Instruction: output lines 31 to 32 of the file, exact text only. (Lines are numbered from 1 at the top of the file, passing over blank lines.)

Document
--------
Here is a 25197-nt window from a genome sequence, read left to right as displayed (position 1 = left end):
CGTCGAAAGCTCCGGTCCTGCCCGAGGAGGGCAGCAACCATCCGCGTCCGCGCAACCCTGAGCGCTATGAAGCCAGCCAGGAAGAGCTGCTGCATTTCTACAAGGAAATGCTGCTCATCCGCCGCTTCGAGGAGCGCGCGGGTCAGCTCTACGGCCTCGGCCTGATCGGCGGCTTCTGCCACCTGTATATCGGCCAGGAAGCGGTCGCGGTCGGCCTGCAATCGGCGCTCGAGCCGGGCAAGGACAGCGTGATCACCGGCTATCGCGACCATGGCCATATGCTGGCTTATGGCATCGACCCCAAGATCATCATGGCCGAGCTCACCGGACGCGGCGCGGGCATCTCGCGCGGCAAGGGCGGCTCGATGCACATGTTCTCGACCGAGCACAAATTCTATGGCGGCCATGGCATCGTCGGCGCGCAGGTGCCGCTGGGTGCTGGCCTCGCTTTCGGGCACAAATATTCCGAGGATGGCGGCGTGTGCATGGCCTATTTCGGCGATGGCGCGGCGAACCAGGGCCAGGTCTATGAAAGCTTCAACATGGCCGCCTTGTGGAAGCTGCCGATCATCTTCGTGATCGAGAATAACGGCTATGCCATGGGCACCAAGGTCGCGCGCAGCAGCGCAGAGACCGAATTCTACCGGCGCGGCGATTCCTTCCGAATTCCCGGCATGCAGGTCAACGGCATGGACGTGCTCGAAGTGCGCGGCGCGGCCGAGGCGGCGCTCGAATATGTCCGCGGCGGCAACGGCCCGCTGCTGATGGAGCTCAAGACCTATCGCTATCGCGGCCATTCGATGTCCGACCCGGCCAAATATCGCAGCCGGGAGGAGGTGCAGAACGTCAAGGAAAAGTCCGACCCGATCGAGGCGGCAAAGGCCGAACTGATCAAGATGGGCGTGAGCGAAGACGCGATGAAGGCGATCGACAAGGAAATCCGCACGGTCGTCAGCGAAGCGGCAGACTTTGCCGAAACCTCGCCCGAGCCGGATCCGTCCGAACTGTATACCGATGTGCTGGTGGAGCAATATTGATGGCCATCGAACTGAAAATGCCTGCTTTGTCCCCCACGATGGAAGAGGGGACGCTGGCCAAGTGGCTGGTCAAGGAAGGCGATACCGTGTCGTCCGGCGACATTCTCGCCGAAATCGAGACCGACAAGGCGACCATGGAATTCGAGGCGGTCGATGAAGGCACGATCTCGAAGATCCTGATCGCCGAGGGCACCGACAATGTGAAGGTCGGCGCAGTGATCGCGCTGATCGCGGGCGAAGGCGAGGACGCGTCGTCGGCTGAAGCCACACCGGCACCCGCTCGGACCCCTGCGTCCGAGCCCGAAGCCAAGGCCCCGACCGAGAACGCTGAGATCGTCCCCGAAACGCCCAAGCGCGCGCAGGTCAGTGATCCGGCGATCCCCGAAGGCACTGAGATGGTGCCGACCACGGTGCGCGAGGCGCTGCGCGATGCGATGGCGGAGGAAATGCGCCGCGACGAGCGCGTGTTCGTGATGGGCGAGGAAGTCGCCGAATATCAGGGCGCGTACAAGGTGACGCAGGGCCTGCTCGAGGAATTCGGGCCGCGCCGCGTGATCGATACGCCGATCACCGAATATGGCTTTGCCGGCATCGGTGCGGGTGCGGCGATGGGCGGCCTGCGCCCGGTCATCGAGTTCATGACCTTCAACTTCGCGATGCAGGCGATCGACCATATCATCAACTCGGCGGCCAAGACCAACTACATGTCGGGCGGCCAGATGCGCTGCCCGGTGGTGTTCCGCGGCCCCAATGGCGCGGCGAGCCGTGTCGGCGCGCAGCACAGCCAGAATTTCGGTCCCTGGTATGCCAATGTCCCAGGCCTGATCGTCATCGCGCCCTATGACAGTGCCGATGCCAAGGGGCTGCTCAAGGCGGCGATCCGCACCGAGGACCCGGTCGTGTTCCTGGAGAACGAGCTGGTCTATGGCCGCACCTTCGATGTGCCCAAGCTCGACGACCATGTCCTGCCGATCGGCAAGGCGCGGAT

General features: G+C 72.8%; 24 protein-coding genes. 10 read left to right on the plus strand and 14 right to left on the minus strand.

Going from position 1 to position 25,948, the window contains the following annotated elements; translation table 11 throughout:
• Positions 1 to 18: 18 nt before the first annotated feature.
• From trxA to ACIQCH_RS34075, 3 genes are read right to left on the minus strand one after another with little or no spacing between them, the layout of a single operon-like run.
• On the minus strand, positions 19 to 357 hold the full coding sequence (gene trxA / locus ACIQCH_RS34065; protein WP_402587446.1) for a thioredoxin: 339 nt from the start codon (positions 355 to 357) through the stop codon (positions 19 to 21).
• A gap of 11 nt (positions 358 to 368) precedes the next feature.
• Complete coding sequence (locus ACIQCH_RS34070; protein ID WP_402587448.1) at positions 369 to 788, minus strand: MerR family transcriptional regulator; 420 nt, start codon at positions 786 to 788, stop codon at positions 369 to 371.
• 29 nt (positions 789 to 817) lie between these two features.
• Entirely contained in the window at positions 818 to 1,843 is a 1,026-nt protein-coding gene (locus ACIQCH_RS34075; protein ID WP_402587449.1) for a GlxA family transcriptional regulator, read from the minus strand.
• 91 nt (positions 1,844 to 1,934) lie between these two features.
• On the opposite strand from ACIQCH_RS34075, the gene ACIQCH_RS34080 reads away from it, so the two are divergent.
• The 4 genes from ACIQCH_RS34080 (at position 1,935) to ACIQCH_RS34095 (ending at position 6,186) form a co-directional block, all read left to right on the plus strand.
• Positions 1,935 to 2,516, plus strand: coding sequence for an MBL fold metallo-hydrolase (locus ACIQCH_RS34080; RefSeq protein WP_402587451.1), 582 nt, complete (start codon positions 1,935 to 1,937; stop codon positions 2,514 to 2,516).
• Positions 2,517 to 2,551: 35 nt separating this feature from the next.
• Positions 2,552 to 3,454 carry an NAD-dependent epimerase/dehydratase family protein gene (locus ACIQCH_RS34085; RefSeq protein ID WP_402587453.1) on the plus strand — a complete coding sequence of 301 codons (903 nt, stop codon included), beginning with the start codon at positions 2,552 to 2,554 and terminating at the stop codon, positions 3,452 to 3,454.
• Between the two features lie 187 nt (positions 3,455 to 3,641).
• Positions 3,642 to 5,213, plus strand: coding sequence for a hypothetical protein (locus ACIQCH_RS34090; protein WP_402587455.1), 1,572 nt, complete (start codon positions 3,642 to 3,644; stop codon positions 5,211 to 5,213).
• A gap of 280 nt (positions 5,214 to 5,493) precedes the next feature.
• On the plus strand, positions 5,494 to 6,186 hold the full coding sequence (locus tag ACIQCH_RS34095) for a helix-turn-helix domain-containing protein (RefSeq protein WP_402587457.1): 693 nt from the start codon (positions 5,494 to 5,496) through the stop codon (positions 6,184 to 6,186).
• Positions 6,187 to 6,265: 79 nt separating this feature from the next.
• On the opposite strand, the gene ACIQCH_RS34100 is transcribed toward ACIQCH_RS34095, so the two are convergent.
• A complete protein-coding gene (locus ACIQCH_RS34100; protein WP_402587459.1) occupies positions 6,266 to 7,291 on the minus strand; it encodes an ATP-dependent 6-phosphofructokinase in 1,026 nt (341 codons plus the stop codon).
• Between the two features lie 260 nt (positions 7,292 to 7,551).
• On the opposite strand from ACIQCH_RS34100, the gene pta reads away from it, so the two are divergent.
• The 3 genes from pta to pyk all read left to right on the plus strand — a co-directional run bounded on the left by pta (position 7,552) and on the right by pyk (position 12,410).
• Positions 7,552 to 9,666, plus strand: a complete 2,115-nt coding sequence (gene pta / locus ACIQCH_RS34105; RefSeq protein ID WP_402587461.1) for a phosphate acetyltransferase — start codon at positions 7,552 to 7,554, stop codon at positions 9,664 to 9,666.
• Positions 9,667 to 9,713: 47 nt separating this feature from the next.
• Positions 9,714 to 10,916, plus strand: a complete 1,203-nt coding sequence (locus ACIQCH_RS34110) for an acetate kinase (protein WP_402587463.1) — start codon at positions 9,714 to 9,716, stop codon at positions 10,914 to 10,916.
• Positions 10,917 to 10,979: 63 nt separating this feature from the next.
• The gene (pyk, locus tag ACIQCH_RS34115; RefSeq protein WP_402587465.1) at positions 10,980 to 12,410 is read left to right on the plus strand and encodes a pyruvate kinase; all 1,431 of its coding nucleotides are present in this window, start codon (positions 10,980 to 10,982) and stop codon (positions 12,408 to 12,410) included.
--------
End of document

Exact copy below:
• Positions 10,917 to 10,979: 63 nt separating this feature from the next.
• The gene (pyk, locus tag ACIQCH_RS34115; RefSeq protein WP_402587465.1) at positions 10,980 to 12,410 is read left to right on the plus strand and encodes a pyruvate kinase; all 1,431 of its coding nucleotides are present in this window, start codon (positions 10,980 to 10,982) and stop codon (positions 12,408 to 12,410) included.